Financial Daily from THE HINDU group of publications
Wednesday, Dec 15, 2004
Industry & Economy
Exports & Imports
Exports rise 26 pc in November
New Delhi , Dec. 14
CONTINUING its consistent good run, the country's exports grew by 25.91 per cent in dollar terms in November with the cumulative export growth for the period April-November, 2004 logging a robust 24.02 per cent at $46,393.61 million than the level of $37,406.93 million during the corresponding months of 2003.
Provisional foreign trade data based on Directorate General of Commercial Intelligence & Statistics (DGCI&S), Kolkata released by the Department of Commerce here said that exports during November 2004 amounted to $6,097.29 million, which is higher than the level of $4,842.61 million during November 2003.
Imports during November 2004 are valued at $9,042.91 million, an increase of 43.12 per cent over the level of imports valued at $6,318.30 million in November 2003. Cumulatively, imports during April to November 2004 are valued at $64,265.79 million, an increase of 34.47 per cent over the level of $47,790.74 million in April to November, 2003.
As a result of high export and import growth during the period under review, the country's trade deficit too shot up from $10,383.81 million during April to November 2003 to a whopping $17,872.18 million in the corresponding months of the current fiscal.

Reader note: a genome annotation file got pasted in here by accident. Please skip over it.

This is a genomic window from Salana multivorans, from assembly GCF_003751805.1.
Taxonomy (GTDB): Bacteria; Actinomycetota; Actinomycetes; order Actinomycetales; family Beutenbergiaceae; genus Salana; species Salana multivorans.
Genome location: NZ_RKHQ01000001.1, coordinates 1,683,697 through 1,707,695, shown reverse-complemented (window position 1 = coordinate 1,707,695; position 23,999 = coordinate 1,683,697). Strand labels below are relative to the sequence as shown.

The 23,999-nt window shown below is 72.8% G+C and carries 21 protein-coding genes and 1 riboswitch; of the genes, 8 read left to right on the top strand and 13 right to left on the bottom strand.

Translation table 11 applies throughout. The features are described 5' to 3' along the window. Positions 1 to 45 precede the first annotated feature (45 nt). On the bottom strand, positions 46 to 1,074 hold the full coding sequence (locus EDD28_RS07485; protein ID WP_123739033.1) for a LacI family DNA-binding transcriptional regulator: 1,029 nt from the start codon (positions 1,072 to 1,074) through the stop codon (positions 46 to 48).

Oil imports during April-November 2004 are valued at $19,944.51 million, which is 55.79 per cent higher than oil imports valued at $12,801.84 million in the corresponding period last year.
Non-oil imports are estimated at $44,321.28 million, which is 26.67 per cent higher than the level of $34,988.90 million in April-November 2003.
A particularly noteworthy feature on the import front is that out of the country's import bill of $64 billion during April-November 2004, as much as $20 billion alone was accounted for by petroleum and products imports.
The Union Commerce and Industry Minister, Mr Kamal Nath, at a review meeting here on December 11 also drew attention to this phenomenon when he said that "it is clear that if not for the high cost of petroleum, we would not have had a negative balance of trade. Fortunately, this negative balance of trade in goods is more than compensated by our services exports."
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